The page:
This will be the question addressed by this month’s posts. I have also invited Daniel Arneman, PhD, an environmental analyst at the University of North Carolina at Chapel Hill to contribute posts this month. Daniel works to measure and manage the campus’s carbon footprint and he also has a passion for learning about biomimicry.
Biomimicry (from bios, meaning life, and mimesis, meaning to imitate) is a design discipline that seeks sustainable solutions by emulating nature’s time-tested patterns and strategies, e.g., a solar cell inspired by a leaf. The core idea is that Nature, imaginative by necessity, has already solved many of the problems we are grappling with: energy, food production, climate control, non-toxic chemistry, transportation, packaging, and a whole lot more. –AskNature.org
Introduce your students to the concept and methodology of biomimicry and inspire them to seek designs in nature. Download curricula, PowerPoint presentations, games and more for free from the Biomimicry Institute upon completion of a short online registration form.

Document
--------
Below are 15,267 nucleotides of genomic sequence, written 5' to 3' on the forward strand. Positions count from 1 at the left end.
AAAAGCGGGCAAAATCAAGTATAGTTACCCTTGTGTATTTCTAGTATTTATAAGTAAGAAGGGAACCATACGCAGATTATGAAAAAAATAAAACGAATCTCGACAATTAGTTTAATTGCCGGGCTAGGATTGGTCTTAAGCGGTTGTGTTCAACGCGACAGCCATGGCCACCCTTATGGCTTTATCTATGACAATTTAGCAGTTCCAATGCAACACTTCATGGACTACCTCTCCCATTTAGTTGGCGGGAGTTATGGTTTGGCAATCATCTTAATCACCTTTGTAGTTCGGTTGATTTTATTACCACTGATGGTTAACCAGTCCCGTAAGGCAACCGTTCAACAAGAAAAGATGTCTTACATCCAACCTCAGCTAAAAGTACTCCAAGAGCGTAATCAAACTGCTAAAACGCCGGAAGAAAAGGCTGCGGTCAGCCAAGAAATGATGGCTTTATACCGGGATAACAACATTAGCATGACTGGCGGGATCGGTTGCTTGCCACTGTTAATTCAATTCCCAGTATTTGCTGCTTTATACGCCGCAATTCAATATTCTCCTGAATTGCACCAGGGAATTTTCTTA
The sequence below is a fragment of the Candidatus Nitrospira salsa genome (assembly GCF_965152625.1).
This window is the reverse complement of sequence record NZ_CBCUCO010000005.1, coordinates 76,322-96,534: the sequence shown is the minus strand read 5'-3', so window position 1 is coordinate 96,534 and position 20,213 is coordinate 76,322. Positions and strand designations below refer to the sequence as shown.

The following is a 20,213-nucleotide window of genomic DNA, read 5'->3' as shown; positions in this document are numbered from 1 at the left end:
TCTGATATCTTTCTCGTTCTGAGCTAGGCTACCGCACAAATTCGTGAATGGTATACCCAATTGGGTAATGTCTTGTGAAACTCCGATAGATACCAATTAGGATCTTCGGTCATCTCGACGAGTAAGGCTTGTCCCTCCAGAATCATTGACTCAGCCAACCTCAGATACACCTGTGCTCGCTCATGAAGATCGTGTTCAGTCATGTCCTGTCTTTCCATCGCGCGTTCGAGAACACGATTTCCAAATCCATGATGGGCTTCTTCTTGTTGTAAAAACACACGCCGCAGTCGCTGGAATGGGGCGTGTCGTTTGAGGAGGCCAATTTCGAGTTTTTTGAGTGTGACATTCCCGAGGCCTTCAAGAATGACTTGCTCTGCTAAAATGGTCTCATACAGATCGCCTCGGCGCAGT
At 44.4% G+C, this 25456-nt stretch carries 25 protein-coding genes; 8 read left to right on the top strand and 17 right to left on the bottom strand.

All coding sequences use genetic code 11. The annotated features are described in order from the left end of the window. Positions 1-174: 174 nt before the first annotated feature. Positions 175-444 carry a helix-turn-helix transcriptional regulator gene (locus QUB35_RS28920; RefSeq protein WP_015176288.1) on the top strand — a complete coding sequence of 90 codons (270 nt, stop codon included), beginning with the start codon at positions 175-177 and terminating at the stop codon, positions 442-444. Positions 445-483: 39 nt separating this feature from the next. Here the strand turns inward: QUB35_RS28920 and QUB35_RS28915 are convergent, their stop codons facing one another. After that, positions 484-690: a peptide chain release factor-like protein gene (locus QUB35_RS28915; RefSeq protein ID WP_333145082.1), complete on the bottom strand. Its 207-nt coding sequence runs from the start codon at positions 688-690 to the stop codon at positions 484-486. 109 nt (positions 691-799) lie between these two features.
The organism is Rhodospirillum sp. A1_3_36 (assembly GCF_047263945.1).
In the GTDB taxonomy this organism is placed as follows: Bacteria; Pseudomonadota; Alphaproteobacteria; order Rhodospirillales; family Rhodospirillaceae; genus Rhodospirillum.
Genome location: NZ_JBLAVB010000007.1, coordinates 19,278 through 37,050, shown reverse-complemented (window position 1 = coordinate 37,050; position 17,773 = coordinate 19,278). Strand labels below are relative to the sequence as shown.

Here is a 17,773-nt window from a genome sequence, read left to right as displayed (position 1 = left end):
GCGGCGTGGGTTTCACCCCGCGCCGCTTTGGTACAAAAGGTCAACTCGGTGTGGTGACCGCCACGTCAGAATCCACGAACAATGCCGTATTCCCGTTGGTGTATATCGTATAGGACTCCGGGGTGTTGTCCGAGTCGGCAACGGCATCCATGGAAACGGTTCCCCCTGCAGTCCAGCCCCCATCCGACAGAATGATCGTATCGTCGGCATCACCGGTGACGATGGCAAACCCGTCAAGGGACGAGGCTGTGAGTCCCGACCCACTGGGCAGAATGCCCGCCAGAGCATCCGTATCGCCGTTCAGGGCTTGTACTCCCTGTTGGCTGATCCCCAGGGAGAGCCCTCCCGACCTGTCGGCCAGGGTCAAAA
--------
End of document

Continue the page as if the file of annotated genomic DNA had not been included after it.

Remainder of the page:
Try Function Junction, an outdoor learning activity where students match a function (e.g., moving water) to an object from nature that performs that function. The specified functions must be solved both in the biological and human technological world. For this activity you could add functions like 1) capture sunlight or 2) catch the wind to get students thinking about how nature can inspire wind and solar energy technologies.